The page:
Developer: Obsidian Entertainment

Publisher: Paradox Interactive

Price: $52 AUD (GOG)

Ever wondered what it was like to be evil?

Tyranny gives you a chance to be on the other side of the moral pond, so to speak.

Tyranny is the latest title by Obsidian Entertainment, that very well known purveyor of old-school roleplaying games, and published by Paradox Interactive (not to be confused with Paradox Development Studio)

Tyranny builds on all the hard work that was done in the making of their previous game, Pillars of Eternity, giving the development a lot more time into developing the setting and the concept. It is by a far more ironed out and refined product.

You play as a Fatebinder, agents who enforce the laws of your evil overlord Kyros, whose armies have overrun and conquered nearly all of Terratus, except for one corner of the land known as the Tiers, who are fighting bravely against two of Kyros’ legions- the Disfavored and the Scarlet Chorus both of whom want the glory of being the one to conquer the land, and each wanting to deny the other. Eventually tension between both armies breaks out into civil war, and amidst this strife, the Fatebinder rises to power.

The setting is probably the most developed part of the game, compared to its spiritual predecessor. The game takes a break from the bog standard Middle Ages setting, and turns the clock back to a setting that is akin to a Bronze Age world about to move into the Iron Age. In this world, iron is more valuable than gold. In a typical role-playing game, an iron sword is usually the most basic weapon you start with, but in this, iron weapons are highly prized, so its a case of the game reflecting the lore, which is a very nice touch.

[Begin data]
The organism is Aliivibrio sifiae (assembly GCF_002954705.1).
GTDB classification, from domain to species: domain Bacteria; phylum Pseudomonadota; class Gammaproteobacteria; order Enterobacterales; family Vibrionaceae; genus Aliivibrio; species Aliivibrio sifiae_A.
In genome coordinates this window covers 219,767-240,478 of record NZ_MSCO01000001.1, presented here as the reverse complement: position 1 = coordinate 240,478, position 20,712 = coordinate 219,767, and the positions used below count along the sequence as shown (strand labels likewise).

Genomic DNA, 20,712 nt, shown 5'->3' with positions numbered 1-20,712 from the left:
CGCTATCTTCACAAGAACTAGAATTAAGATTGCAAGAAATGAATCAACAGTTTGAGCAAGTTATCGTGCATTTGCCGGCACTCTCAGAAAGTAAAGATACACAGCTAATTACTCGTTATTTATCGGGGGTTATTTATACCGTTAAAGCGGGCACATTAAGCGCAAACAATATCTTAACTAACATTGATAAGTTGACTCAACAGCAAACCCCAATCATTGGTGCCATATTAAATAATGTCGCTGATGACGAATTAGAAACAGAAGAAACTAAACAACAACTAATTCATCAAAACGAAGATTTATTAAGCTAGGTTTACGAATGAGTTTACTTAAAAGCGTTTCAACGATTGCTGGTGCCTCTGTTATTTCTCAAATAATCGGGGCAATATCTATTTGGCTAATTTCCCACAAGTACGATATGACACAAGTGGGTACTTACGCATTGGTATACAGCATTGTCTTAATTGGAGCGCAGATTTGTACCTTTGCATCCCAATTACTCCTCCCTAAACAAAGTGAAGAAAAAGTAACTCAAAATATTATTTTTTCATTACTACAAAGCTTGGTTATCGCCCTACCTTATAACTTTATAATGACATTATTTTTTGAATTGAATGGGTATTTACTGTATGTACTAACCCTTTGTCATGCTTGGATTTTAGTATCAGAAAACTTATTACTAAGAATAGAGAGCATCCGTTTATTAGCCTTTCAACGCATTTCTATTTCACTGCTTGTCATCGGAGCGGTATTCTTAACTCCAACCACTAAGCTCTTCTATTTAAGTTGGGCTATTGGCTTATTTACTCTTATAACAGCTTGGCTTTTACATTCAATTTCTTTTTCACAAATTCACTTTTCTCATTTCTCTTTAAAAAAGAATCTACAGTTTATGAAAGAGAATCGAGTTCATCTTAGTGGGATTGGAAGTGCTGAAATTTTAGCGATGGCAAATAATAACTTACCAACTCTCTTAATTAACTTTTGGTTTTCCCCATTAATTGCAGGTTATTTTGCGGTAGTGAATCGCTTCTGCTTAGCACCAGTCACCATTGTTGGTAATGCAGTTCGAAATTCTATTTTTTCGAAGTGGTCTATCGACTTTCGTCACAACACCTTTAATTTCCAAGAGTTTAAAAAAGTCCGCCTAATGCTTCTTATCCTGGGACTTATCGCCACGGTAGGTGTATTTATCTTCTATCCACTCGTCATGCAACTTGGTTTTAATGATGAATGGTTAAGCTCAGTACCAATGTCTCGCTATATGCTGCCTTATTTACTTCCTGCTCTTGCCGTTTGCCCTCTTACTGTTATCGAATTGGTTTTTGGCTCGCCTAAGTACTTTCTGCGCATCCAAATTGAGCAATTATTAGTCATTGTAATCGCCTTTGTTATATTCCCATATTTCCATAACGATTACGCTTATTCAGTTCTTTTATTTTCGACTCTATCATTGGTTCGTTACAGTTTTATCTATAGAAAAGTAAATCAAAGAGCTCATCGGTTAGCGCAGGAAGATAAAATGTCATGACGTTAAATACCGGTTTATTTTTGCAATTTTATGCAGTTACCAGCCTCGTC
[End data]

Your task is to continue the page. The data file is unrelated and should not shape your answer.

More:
The game’s approach to storytelling is going wide rather than going long, and keeps it compact. It throws you, the Fatebinder, straight into the action, with all the backstory of you and the world being done during the character creation. And from there, you decide whether you want to side with the Disfavored, or the Scarlet Chorus, or not side with anyone at all. If this is reminiscent of any game, its Fallout: New Vegas, coincidentally an Obsidian game.

The nuts and bolts largely improves on the Pillars of Eternity ruleset- cleaner and more fair, and less of the absurd occurrences where you had mages pinning people to walls and making death threats (whilst still being able to do so), or barbarians who know a surprising amount of esoteric lore and trivia. The most important is a skill system that improves as you use them, in the vein of Elder Scrolls V: Skyrim. Magic system is now based around crafting of sigils, allowing you to customise spells and upgrade them, to a certain extent. The combat is still largely unexciting, and many of the same tactics that worked in Pillars of Eternity will work here, especially if you are playing it on the game’s most difficult setting, in which you’d have to exploit if you want to survive. That said, the Path of the Damned setting

The length of the game varies between relatively short, and long enough, depending on the choice of alliance you made in the game, and the difficulty setting. There’s plenty of replay value- wonder what would happen if you sided with so and so, or maybe you decided you want to play run, where you slaughtered everyone, it is up to you, and that’s what I loved about this game most.

You won’t be seeing the end of Tyranny just yet- no doubt additional expansions, and for those who’ve finished it, it is baiting for one.

Clayton Lin